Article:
Authors: James Saku*, Frostburg State University
Topics: Indigenous Peoples, Indigenous Peoples, Environment
Keywords: Environmental Review Process, Inuvialuit Final Agreement, Inuvialuit Settlement Region, Aboriginal People, Land Claim Agreement
Session Type: Paper
Start / End Time: 1:10 PM / 2:50 PM
Room: Truman, Marriott, Mezzanine Level
Presentation File: No File Uploaded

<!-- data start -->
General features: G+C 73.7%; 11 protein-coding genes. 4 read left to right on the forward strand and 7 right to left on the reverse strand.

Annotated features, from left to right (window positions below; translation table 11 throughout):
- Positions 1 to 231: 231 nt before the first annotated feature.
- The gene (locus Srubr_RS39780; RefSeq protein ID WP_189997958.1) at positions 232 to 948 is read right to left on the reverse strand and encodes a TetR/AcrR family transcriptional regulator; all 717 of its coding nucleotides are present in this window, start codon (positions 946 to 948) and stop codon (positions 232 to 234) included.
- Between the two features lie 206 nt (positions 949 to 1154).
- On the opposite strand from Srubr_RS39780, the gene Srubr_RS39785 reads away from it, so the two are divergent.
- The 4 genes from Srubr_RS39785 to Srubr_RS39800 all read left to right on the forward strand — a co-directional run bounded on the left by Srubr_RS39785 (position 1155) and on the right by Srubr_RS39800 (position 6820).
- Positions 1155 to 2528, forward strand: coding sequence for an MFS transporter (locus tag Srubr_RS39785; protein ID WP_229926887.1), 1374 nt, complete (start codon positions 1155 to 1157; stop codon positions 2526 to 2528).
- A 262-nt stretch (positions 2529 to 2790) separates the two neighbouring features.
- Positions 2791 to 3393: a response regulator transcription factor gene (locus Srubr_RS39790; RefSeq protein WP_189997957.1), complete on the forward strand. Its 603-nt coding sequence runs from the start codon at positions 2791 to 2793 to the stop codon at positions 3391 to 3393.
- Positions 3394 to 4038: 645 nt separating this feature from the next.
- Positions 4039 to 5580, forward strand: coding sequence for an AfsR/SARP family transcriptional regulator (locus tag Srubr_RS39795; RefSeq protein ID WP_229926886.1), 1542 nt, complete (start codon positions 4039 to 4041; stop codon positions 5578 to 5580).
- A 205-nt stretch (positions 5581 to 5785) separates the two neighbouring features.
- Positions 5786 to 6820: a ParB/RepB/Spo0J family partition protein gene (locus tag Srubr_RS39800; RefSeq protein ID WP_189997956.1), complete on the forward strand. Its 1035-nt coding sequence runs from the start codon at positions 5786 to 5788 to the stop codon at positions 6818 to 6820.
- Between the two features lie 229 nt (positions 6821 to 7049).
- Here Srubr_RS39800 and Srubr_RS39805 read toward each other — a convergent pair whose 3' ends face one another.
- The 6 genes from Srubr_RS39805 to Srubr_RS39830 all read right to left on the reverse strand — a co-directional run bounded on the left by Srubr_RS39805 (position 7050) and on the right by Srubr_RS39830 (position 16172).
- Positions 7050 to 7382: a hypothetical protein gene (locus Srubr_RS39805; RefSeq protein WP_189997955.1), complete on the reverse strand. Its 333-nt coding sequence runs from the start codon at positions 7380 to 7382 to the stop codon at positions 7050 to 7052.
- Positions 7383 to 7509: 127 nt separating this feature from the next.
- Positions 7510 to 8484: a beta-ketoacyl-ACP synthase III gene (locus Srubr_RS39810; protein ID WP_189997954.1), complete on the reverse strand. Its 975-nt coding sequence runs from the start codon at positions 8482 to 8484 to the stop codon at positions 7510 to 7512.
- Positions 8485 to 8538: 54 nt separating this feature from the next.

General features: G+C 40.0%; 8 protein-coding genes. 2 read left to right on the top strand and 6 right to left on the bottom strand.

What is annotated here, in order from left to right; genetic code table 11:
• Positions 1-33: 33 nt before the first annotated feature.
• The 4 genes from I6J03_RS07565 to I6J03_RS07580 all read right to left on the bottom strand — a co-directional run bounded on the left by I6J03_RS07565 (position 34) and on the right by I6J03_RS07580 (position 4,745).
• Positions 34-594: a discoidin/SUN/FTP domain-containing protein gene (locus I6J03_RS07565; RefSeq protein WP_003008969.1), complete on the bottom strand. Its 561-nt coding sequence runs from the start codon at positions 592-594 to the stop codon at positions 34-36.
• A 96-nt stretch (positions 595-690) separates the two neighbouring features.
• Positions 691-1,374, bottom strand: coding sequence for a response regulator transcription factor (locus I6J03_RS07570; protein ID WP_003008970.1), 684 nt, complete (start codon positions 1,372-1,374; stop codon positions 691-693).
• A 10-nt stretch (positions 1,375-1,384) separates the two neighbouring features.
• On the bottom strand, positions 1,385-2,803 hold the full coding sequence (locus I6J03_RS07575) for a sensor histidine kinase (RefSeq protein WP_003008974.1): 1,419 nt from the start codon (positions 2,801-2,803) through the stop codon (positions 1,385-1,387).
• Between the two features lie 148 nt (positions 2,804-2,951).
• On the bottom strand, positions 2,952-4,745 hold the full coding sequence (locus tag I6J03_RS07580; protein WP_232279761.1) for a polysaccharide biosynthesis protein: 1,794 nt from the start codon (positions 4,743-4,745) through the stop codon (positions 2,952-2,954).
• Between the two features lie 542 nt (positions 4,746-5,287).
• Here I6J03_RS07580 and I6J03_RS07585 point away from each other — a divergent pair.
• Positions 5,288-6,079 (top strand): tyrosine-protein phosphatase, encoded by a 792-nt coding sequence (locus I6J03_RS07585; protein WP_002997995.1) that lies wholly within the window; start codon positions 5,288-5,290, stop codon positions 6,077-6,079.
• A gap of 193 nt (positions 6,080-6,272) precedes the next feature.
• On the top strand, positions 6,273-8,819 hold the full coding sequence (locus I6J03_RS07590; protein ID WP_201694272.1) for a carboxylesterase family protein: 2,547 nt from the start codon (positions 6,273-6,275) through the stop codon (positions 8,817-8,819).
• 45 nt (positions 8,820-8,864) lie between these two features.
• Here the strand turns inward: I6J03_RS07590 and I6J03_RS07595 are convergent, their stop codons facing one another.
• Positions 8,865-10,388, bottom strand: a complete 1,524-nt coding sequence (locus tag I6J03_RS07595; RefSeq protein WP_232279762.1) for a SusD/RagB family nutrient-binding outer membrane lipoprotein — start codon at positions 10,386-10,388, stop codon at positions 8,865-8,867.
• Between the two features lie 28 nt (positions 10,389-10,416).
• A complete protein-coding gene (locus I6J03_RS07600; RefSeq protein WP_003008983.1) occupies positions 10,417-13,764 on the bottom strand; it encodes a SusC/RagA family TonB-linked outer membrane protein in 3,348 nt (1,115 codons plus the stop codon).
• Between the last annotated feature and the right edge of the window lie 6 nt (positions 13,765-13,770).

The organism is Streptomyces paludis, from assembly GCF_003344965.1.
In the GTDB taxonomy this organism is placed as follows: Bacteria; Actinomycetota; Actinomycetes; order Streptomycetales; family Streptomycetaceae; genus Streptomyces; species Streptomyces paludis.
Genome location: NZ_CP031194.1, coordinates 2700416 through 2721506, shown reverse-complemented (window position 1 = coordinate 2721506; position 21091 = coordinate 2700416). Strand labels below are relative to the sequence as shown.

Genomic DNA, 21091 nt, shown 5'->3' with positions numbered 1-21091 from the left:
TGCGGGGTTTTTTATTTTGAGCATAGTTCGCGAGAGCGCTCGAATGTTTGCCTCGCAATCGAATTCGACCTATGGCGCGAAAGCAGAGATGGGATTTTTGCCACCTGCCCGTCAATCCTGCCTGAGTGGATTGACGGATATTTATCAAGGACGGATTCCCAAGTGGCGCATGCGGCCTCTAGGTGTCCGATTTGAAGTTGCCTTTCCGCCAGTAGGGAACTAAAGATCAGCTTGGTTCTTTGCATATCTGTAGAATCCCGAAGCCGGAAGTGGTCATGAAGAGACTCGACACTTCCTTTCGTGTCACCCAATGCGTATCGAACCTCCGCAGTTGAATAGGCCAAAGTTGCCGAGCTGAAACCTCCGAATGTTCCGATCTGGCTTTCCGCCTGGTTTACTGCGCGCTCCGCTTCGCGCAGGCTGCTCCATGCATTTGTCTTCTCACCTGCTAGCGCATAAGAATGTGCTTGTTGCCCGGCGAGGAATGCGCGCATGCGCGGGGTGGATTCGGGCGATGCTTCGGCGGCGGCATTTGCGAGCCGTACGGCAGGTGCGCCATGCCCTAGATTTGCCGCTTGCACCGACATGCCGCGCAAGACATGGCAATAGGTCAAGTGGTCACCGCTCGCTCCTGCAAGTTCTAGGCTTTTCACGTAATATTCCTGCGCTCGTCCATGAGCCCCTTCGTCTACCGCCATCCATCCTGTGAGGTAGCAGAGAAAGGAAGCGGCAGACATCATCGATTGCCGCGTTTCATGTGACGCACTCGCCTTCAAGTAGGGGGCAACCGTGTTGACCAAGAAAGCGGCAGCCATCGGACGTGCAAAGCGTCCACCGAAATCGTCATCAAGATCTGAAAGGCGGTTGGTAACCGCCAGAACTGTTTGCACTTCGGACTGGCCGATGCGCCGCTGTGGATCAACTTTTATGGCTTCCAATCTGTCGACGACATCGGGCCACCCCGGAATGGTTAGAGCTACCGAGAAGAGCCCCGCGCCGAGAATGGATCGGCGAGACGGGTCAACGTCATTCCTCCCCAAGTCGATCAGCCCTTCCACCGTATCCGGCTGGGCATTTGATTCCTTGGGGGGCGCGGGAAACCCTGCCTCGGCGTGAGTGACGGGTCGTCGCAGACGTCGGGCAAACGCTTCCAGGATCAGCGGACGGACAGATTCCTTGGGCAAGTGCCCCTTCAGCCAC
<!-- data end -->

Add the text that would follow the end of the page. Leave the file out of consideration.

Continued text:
The adoption of a new environmental review process in the Western Canadian Arctic after the Inuvialuit Final Agreement (IFA) was achieved is characterized by a shift from a top-down to a more inclusive multilateral bottom-up environmental review process. Before achieving the IFA in 1984, the Federal Environment and Review Office in Ottawa (FEARO) was primarily responsible for the assessment of the environmental impact of development projects in the region. The new approach allows Aboriginal people residing in the region to become active participants in the environmental review of development projects. As part of the agreement, two environmental review agencies were created to deal with environmental impact assessment of development projects. The two agencies are the Environmental Impact Screening Committee (EISC) and Environmental Impact Review Board (EIRB). The two agencies have strong Inuvialuit representation. This presentation outlines the functions of the institutions created within the Inuvialuit Settlement Region (ISR). Essentially, through the creation of co-management institutions, the Inuvialuit share power and responsibilities with the federal government on environmental assessment of development projects. The new process allows Inuvialuit to review development projects in their settlement region and draw developer’s attention to traditional knowledge and expertise of local people. Participation in the review process is an important bargaining tool by the Inuvialuit to safeguard their environment from corporate abuse and destruction.